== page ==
Smith said that he could appreciate them very well indeed, especially since, except for a few minor structural differences, they looked like women of Earth. It was a mistake, and the muscles in Jorak's cheeks began to twitch.

"I say they look exquisite, you say they look like women of Earth. Which is it, Earthsmith? Not both, surely--a contradiction in terms. I believe you're trying to provoke me."

Smith sighed. He wanted no trouble--they had spent a year with him on Earth, indoctrinating that. He was to be a paragon at the school, as Earth's first student there, he had to be a paragon--even if he turned out to be more awkward in this situation than the farmer on Earth everyone had called Rube.

"I think I will go to sleep," Smith said.

"Why, don't you men of Earth ever eat, Smith?"

Smith said yes, they ate, but he wasn't very hungry now. As a matter of fact, he was ravenously hungry, but he did not relish the idea of going to some public eating place either with Jorak or alone. His heart began to beat a little faster when he thought that he might meet Geria if he did, but then he felt the heat rise up his neck and into his cheeks. He'd hardly know what to say to her, and besides, he knew there was something he should remember but couldn't quite. No, he'd skip dinner this first day at the school.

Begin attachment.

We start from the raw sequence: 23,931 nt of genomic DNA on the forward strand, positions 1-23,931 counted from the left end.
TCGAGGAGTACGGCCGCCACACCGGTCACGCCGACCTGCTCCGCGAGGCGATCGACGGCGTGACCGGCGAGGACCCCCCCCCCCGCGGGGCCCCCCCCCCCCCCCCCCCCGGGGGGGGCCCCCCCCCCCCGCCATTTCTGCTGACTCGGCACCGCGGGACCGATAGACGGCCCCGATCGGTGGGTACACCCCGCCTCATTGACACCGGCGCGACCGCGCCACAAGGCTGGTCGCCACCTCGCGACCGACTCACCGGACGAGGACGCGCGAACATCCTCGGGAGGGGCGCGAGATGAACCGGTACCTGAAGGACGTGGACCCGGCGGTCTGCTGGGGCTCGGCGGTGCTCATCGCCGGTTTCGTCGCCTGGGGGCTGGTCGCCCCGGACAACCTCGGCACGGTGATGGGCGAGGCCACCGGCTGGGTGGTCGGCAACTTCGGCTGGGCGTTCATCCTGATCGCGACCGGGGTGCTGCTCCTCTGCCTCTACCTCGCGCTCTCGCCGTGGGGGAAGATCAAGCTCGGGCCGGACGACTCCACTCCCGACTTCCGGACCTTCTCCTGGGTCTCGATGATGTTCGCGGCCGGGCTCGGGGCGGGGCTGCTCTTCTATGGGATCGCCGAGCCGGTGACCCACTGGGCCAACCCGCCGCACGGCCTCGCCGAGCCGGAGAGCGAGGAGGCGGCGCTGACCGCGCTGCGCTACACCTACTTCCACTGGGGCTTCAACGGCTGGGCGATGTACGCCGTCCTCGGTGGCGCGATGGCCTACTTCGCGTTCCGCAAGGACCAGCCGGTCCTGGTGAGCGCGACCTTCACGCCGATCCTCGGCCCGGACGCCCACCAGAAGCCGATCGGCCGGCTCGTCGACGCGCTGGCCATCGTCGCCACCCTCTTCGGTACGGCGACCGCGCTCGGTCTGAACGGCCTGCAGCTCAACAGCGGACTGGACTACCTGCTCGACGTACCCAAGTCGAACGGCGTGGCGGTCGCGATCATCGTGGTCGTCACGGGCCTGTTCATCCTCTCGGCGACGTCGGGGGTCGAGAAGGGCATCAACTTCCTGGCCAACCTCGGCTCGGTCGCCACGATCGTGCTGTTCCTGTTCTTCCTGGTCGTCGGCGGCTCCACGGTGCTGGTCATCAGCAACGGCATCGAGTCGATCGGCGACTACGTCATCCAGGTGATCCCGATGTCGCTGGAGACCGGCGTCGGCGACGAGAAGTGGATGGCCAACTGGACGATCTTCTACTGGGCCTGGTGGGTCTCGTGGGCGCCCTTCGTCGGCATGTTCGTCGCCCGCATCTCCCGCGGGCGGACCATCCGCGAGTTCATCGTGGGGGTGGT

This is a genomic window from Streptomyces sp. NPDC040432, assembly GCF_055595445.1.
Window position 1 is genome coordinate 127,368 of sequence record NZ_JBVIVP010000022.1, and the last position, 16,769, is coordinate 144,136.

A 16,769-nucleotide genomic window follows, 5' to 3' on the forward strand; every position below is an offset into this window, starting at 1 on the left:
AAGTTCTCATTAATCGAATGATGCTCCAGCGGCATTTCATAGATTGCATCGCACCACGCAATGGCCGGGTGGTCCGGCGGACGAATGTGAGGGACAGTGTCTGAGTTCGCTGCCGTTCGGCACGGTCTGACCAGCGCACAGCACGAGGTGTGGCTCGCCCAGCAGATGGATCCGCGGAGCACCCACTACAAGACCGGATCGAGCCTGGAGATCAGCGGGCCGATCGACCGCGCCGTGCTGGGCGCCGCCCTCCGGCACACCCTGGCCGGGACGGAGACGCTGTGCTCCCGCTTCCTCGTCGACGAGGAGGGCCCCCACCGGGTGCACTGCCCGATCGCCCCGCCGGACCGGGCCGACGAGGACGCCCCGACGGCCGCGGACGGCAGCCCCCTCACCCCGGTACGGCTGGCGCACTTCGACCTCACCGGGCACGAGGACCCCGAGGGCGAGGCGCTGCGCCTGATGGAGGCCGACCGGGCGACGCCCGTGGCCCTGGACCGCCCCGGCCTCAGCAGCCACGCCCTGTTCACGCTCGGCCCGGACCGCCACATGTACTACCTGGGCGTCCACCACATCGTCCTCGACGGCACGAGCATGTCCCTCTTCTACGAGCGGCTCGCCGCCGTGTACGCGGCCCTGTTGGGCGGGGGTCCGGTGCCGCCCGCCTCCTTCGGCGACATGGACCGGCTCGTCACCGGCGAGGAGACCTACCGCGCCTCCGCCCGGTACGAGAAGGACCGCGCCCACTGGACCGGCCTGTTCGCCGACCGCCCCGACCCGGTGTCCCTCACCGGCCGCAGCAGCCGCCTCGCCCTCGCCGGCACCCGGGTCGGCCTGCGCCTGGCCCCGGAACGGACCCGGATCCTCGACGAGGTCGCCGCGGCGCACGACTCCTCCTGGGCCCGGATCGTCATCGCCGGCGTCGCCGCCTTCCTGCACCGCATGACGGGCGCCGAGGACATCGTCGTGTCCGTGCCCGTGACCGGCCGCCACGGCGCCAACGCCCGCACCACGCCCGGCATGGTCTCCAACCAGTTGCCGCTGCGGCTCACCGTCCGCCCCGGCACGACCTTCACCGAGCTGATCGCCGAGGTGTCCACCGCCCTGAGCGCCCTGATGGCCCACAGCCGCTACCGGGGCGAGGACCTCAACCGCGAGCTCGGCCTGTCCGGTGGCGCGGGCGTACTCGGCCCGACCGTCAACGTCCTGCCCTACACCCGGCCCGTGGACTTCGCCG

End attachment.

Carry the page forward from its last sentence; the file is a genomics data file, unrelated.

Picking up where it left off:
Now he watched Jorak open the door and step into the hallway, and for a moment he heard gay voices and the shuffling of many feet, and Jorak's voice louder than the rest: "Kard of Shilon! How long has it been? I can remember that day near Raginsdild...."

Smith turned to the window, and for a long time he sat watching the fat red sun.

He got up early and he showered, and then he heard a clicking sound. Two cards had been deposited in a tray from a slot in the wall. At the top of one were the words "Jorak of Gyra," and Smith's name and planet were printed on the other. He picked it up and began to read, and then Jorak sat up and took the other card.